I was sitting in my Volcanoes and Earthquakes class today, listening to my professor (who is pretty much John Green’s geologically obsessed twin) lecture about the different kinds of rocks and how they come to be. As he was lecturing on each type of rock, he’d send a slab around the classroom for us to examine. I want to tell you, trying to pass thousand-year-old/thirty-pound rock chunks as casually as a seventh grade note is not something that goes well in a classroom with stadium seating. It was all kinds of hilarious, and as we tried hefting these guys to each other, mutual commiseration and humor passed between my classmates and me. These strangers that I’ve sat next to every day for the past two weeks, who clam up and get glued to their phones when I try to make conversation, became my flailing friends. It was so human. And I loved it.
For some reason, when my teacher was talking about sedimentary rocks, it really caught my attention.
(I know. A science class miracle.)
[From my first coastline walk in Qingdao]
He talked about all these pieces coming from different places, and about how each layer of the whole resulted from a certain period of development. And even when these periods end, the layer that was formed remains. And how within each layer, there was a story. There are pieces of the rock that it was at that point, but only pieces, because the weak parts are weathered away. There are impressions left, the telling scars of the beauty that once was. There are also solid bits of rock that withstood the onslaught of whatever changed. And these remaining parts are the strengths from that period, the parts that could endure the breaking and the beating and the weathering. And then all these pieces from these places join hands, over and over, brought together by a binding force of strength. And in the end, what remains is all additive. What’s left only becomes more. It’s all part of a cohesive, bonded, and strong whole.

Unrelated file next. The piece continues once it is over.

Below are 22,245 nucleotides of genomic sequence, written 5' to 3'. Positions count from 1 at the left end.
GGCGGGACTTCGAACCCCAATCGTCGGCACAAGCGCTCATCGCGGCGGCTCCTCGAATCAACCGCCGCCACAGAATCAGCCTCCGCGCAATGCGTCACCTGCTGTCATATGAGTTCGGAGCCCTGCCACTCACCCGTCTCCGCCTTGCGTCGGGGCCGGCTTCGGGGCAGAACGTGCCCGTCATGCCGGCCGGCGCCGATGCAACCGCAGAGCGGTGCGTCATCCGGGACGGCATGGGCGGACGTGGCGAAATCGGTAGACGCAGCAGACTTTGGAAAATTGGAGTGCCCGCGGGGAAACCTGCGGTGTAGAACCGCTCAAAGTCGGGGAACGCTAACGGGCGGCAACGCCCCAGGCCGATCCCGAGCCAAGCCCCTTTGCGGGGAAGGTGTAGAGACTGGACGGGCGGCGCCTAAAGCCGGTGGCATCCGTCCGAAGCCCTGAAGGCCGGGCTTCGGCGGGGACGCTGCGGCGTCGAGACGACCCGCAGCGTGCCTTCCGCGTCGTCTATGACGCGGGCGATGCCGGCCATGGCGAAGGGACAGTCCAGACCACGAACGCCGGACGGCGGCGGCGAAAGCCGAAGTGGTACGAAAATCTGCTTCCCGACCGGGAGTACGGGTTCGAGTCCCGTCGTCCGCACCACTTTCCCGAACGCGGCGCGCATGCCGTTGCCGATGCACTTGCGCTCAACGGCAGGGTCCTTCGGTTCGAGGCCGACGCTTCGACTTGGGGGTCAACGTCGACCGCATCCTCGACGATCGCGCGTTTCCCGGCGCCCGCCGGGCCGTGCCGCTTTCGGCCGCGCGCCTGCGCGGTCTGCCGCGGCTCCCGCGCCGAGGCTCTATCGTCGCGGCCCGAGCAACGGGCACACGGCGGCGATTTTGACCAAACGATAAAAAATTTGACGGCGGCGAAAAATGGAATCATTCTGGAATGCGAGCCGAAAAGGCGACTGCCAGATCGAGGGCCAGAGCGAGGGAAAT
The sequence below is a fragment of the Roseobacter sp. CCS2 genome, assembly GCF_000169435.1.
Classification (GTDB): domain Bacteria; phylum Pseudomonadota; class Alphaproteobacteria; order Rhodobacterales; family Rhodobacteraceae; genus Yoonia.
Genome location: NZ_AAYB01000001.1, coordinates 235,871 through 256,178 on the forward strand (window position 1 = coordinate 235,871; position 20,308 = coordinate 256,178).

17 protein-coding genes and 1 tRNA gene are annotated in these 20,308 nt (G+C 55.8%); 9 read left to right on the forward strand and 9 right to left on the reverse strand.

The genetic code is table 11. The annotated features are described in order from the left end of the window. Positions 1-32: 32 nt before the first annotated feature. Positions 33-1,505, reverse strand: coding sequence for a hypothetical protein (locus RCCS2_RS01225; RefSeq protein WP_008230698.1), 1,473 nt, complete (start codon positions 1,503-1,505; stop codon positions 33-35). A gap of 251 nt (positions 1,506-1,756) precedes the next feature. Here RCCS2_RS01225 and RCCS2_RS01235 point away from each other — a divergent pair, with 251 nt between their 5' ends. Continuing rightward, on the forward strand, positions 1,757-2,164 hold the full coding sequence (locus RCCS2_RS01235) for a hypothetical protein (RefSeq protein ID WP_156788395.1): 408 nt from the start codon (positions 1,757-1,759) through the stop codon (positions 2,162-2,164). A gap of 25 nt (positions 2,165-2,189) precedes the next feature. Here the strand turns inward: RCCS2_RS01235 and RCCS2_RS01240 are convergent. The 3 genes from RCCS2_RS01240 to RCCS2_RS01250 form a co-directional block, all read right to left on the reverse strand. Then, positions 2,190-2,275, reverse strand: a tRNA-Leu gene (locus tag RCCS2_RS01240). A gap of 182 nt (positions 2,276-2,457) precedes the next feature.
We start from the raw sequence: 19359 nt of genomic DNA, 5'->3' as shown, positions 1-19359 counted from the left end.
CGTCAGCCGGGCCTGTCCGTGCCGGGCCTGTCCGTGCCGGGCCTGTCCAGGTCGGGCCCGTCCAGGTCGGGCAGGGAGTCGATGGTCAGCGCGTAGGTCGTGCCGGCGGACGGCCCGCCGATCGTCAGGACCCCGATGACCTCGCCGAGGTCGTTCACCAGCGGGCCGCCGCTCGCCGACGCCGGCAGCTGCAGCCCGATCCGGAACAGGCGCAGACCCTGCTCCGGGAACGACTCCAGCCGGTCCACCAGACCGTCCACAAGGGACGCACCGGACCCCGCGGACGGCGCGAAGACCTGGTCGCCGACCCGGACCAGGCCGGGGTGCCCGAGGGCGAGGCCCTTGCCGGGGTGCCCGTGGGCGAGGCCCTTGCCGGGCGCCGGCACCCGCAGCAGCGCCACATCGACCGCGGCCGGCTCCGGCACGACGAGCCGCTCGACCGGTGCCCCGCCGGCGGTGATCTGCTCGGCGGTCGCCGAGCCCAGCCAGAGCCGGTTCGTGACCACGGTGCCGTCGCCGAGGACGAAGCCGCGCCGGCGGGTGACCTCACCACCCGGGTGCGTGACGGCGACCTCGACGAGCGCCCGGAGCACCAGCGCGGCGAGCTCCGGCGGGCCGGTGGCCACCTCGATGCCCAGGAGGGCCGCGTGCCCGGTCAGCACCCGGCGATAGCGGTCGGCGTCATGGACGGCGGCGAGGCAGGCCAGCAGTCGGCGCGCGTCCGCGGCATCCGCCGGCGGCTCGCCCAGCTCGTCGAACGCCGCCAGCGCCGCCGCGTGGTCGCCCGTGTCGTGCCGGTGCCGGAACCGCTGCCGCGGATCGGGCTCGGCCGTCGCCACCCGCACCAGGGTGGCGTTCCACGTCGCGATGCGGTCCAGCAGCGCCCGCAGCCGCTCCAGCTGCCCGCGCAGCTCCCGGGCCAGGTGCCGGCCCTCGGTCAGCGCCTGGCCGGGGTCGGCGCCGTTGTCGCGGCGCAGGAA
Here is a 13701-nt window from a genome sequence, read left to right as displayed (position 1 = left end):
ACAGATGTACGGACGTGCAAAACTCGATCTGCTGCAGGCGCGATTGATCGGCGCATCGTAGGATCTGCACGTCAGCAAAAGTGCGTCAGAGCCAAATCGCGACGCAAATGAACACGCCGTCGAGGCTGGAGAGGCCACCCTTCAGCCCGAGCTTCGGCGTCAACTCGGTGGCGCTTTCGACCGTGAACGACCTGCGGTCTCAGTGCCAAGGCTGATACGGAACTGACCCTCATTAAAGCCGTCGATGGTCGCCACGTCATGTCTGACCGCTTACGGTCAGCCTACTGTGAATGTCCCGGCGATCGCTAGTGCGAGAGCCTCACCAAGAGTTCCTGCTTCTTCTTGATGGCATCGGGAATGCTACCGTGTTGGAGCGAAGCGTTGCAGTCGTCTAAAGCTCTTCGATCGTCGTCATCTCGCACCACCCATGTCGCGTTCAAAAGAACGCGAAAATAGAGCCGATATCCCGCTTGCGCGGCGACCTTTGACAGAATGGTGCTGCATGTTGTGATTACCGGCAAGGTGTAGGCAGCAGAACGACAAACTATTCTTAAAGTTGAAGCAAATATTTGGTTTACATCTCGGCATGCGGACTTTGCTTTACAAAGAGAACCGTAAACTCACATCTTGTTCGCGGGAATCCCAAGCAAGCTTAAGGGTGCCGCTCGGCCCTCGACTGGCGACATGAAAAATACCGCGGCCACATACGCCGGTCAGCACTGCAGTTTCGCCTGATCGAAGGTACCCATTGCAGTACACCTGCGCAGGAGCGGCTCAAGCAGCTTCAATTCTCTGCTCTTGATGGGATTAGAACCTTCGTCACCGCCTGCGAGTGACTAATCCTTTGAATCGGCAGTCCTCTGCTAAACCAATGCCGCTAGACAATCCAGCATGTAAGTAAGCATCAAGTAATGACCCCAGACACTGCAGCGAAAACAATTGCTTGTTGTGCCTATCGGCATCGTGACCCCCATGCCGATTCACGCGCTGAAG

As I listened to him lecture and looked around at my classmates, I felt so much joy. I felt such curiosity about their layers, their stories, the pieces that have remained and the forces that have tried to break them as they progress into something of more solidity and strength. I wondered about the years that made those laugh lines, or the day that gave that scar. I felt so much love for the human soul, and all that it can hold and withstand.
And as I held this mass of rock between my hands, studying the things that imprinted each layer, the different colors and textures, and the solidity they created, I thought about the layers within myself. I thought of the pieces of each story that stayed, even when other parts were broken and swept away. I thought of the things that are forever pressed into my mind and my heart – the things that will tell my story and give me strength long after the time they were first formed has passed. And I felt such gratitude for this time of life, and for every time of life. For all the things that break me and bond me and press into my soul.
Everything that has stayed has been additive. And everything that has passed has been necessary.
And I am so grateful. 🙂